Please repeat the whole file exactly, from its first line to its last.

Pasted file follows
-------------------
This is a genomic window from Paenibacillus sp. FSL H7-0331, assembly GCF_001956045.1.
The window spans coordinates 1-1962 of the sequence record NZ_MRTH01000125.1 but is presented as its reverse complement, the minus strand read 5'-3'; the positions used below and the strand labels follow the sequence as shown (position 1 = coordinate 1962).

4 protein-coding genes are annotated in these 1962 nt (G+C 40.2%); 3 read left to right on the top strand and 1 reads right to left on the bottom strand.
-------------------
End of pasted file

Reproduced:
This is a genomic window from Paenibacillus sp. FSL H7-0331, assembly GCF_001956045.1.
The window spans coordinates 1-1962 of the sequence record NZ_MRTH01000125.1 but is presented as its reverse complement, the minus strand read 5'-3'; the positions used below and the strand labels follow the sequence as shown (position 1 = coordinate 1962).

4 protein-coding genes are annotated in these 1962 nt (G+C 40.2%); 3 read left to right on the top strand and 1 reads right to left on the bottom strand.